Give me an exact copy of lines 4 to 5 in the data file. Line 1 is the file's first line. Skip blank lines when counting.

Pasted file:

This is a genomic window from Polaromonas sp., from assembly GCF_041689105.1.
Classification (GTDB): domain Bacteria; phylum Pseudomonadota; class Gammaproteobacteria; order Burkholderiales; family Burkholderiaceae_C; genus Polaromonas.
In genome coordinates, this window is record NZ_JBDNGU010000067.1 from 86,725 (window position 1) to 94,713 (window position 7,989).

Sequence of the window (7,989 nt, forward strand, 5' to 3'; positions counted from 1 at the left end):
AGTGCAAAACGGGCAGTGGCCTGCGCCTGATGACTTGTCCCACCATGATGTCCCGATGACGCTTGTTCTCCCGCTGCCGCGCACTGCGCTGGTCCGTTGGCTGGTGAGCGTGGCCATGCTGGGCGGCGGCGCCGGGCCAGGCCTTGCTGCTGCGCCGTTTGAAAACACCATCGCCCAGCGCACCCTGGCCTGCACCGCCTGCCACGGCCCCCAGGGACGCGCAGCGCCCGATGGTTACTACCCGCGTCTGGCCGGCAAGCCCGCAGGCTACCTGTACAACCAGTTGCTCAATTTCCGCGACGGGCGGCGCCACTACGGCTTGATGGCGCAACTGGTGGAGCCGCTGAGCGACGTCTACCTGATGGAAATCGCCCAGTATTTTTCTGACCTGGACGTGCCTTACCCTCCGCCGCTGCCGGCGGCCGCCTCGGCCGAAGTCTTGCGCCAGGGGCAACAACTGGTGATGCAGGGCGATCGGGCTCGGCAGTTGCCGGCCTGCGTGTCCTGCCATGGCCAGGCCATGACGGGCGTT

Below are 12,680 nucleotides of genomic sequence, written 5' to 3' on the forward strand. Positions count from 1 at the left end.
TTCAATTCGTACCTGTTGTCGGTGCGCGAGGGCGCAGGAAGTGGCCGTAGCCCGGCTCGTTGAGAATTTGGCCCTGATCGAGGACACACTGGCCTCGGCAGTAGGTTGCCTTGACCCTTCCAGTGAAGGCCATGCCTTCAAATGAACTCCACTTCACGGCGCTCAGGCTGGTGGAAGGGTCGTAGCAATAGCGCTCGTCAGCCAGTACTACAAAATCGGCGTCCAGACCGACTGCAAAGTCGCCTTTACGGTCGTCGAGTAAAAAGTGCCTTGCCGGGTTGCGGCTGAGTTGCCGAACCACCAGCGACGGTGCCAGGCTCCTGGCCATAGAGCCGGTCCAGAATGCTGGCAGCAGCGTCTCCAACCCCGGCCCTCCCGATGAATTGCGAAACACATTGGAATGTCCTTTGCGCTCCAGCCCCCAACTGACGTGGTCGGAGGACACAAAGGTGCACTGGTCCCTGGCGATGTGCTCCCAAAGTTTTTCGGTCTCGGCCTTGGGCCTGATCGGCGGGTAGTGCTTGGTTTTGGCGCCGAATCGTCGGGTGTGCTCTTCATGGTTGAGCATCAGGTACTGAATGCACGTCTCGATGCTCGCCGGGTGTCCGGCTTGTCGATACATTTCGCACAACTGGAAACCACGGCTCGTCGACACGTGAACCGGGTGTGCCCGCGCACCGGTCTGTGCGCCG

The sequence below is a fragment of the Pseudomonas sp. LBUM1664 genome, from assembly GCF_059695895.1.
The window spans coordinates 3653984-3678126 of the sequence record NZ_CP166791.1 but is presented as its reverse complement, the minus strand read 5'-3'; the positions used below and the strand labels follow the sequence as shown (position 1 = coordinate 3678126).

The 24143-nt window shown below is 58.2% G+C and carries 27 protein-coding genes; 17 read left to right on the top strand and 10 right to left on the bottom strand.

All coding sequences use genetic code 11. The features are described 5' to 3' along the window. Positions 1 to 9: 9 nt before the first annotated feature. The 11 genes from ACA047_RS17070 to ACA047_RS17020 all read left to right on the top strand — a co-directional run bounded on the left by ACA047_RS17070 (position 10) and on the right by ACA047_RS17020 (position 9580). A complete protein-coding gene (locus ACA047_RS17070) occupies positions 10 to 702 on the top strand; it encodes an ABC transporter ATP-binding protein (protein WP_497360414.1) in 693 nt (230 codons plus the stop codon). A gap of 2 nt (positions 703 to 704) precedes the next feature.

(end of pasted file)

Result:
Sequence of the window (7,989 nt, forward strand, 5' to 3'; positions counted from 1 at the left end):
AGTGCAAAACGGGCAGTGGCCTGCGCCTGATGACTTGTCCCACCATGATGTCCCGATGACGCTTGTTCTCCCGCTGCCGCGCACTGCGCTGGTCCGTTGGCTGGTGAGCGTGGCCATGCTGGGCGGCGGCGCCGGGCCAGGCCTTGCTGCTGCGCCGTTTGAAAACACCATCGCCCAGCGCACCCTGGCCTGCACCGCCTGCCACGGCCCCCAGGGACGCGCAGCGCCCGATGGTTACTACCCGCGTCTGGCCGGCAAGCCCGCAGGCTACCTGTACAACCAGTTGCTCAATTTCCGCGACGGGCGGCGCCACTACGGCTTGATGGCGCAACTGGTGGAGCCGCTGAGCGACGTCTACCTGATGGAAATCGCCCAGTATTTTTCTGACCTGGACGTGCCTTACCCTCCGCCGCTGCCGGCGGCCGCCTCGGCCGAAGTCTTGCGCCAGGGGCAACAACTGGTGATGCAGGGCGATCGGGCTCGGCAGTTGCCGGCCTGCGTGTCCTGCCATGGCCAGGCCATGACGGGCGTT